An increased production of the potent vasoconstrictive agent endothelin-1 (ET-1) by reactive astrocytes in focal demyelinated lesions appears to play an important role in reducing CBF in patients with MS (3). ETA receptor activation on vascular smooth muscle cells by ET-1 induces a dose-dependent vasoconstriction of human cerebral arteries, which can be antagonized by the ET-1 receptor antagonist bosentan (14). D'Haeseleer et al. found that the administration of a single 62.5 mg dose of bosentan in MS patients restored CBF to levels similar to healthy controls (3). As an extension of this study, we performed the ROCHIMS (Role of Cerebral Hypoperfusion in Multiple Sclerosis) trial, which was a non-commercial proof-of-concept, placebo-controlled double-blind, randomized trial investigating whether in RRMS patients a more prolonged treatment with 62.5 mg bosentan twice daily during ±28 days results in a sustained restoration of CBF, and whether this enhances NAA levels in NAWM, reflecting an improvement of axonal mitochondrial metabolism. Furthermore, we wanted to explore if the restoration of CBF has an influence on clinical symptoms.

However, the results of our study were negative, but no less interesting as it further contributes to a better understanding of the role of CBF in the pathophysiology of MS.


Subjects and Procedures

The ROCHIMS trial was conducted at the Universitair Ziekenhuis (UZ) Brussel, Belgium, between October 2017 and March 2019. The protocol of the study has been described in detail in TRIALS (15). The study was registered by the European Union Drug Regulating Authorities (Eudra-CT 2017-001253-13) and was approved at national level by the Federaal Agentschap Voor Geneesmiddelen en Gezondheidsproducten (FAGG, Belgium) as well as by the ethics committee of the UZ Brussel. All patients gave written informed consent.

Patients with a diagnosis of RRMS, according to the 2010 revised McDonald Criteria (16), aged above 18 years and with an Expanded Disability Status Score (EDSS) less or equal than 4 were enrolled in the study. The exclusion criteria were an MS relapse within the last 3 months before inclusion, pregnancy or lactation, major liver dysfunction, use of cyclosporine A or glibenclamide, or allergy to bosentan. For sexually active female patients with reproductive potential, use of reliable means of contraception was required.

Randomization of the patients was performed on day 0 with “research randomizer” (, using 5 sets of 6 numbers in order to achieve an equal distribution between the active product (bosentan) and placebo. Bosentan tablets of 62.5 mg were provided by Actelion Pharmaceuticals Belgium NV (Mechelen, Belgium) and identical-looking placebo tablets were produced by the Hospital Pharmacy of the UZ Brussel.

At baseline, all patients underwent multimodal brain MRI consisting of a high-resolution anatomical scan, 3D fluid-attenuated inversion recovery, arterial spin labeling (ASL) and 1H MRS on a 3 Tesla machine (GE, MR 750W Discovery). Total scanning time was about 30 min. The regions of interest for CBF and NAA/creatine (NAA/Cr) quantification were the left and right centrum semiovale NAWM. The final results represent the average of the measurements in left and right centrum semiovale. All further technical details, including the software used for analysis of the ASL data and spectroscopic data are described in TRIALS (15).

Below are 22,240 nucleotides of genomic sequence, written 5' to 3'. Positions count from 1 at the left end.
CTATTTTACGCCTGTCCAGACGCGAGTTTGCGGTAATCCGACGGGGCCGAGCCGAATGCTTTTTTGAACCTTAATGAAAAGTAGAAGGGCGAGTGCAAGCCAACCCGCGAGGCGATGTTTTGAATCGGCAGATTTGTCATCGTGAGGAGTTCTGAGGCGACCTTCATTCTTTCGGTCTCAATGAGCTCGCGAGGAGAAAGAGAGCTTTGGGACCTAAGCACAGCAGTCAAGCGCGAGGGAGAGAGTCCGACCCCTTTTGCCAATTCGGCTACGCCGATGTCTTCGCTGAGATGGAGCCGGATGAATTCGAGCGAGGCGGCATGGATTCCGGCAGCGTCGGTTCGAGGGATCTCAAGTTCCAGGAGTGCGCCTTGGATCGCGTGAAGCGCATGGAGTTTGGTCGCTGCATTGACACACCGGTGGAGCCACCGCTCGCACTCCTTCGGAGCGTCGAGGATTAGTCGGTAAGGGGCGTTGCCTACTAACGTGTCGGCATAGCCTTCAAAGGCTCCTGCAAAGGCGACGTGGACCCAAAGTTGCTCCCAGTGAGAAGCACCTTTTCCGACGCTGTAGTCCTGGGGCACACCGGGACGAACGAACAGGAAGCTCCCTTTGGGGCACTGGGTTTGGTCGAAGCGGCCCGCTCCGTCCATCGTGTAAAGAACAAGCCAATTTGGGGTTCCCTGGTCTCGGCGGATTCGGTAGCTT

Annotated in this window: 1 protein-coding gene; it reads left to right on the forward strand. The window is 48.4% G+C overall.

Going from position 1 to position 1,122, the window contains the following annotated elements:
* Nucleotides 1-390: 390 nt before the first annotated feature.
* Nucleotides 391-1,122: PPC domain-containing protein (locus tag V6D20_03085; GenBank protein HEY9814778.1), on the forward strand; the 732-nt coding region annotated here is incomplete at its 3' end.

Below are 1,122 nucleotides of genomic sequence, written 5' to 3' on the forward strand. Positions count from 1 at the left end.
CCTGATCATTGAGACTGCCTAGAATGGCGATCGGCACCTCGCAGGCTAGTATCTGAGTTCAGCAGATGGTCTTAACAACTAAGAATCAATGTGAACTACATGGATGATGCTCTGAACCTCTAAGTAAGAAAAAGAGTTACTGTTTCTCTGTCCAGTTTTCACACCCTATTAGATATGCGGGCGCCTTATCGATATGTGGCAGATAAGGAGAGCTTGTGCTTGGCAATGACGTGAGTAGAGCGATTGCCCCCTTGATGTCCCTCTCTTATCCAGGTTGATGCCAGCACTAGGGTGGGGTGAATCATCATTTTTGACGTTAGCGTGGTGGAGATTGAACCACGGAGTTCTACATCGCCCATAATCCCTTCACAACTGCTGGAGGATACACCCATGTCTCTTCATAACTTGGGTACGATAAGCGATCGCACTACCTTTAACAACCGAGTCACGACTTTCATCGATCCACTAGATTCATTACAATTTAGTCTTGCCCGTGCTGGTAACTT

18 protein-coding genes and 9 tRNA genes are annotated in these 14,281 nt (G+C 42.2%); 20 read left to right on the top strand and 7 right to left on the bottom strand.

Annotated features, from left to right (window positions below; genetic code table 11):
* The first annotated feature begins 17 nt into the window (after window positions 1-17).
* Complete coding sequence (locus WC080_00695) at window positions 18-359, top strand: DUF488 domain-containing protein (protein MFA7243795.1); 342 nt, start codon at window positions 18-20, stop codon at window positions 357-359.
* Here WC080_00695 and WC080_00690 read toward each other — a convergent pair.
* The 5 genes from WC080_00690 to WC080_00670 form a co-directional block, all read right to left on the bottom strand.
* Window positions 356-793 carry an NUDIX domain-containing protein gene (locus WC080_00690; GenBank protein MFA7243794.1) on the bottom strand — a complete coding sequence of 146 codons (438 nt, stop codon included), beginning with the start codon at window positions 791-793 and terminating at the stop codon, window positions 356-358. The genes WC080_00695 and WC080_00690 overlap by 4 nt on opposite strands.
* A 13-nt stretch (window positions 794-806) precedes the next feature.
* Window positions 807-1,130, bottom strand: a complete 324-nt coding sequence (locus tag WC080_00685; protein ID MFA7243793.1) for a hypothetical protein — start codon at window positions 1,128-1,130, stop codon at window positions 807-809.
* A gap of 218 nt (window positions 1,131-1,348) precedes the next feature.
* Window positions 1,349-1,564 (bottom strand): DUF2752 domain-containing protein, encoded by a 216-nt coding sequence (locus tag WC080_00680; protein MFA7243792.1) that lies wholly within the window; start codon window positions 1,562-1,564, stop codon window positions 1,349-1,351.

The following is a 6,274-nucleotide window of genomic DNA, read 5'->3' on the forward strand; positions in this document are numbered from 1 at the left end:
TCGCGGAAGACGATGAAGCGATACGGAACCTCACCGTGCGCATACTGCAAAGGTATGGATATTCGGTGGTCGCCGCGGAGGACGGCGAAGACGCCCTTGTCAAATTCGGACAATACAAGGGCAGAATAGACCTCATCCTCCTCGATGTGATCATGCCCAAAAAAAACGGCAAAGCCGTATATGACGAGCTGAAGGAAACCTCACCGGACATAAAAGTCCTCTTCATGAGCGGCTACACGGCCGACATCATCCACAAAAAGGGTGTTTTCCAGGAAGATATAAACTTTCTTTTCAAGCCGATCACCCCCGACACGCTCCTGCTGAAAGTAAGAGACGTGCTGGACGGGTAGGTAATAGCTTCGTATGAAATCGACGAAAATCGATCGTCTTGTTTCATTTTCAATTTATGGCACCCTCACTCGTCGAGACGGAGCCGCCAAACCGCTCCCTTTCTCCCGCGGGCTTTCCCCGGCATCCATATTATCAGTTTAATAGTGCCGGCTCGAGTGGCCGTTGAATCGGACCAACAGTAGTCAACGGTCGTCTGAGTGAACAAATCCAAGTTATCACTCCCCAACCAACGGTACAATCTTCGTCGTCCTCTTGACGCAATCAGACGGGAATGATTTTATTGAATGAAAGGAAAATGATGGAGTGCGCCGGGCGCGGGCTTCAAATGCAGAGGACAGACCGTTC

All patients were assessed for a number of clinical parameters (a) fatigue, scored by the Fatigue Severity Scale (FSS), Modified Fatigue Impact Scale-5-item version (MFIS-5) and Fatigue Scale for Motor and Cognitive functions (FSMC), (b) depression by the Beck Depression Inventory-II, (c) a Brief International Cognitive Assessment for Multiple Sclerosis (BICAMS) consisting of Symbol Digit Modality Test (SDMT), California Verbal Learning Test (CVLT-II), and Brief Visuospatial Memory Test-Revised (BVMT-R), and (d) motor function of lower limbs by the Timed 25 Foot Walk Test (T25FWT) and of the upper limbs by the 9-Hole Peg Test (9HPT). All these tests are described in detail in TRIALS (15).

The daily intake of two tablets of study medication (one tablet at 8:00 a.m. and one tablet at 8:00 p.m.) started on day 1 and continued until day 28 (±2 days).

All evaluations described above were repeated at end of study. On the evaluation days, participants were asked to refrain from alcohol or caffeine, as well as not to smoke. Two weeks after ending the trial, participants were called at home to see if any side effects had occurred during the trial.

Not part of the ROCHIMS trial, 10 healthy controls underwent the same baseline multimodal brain MRI protocol as the patients with MS. This study was also approved by the ethics committee of the UZ Brussel. All controls gave written informed consent.


The primary outcome of the ROCHIMS study was the change in NAA/Cr ratio in centrum semiovale NAWM, reflecting changes in axonal mitochondrial metabolism. Secondary clinical endpoints were the differences in change in fatigue, cognition, depression, and motor function, between the two treatment groups.

Statistical Analyses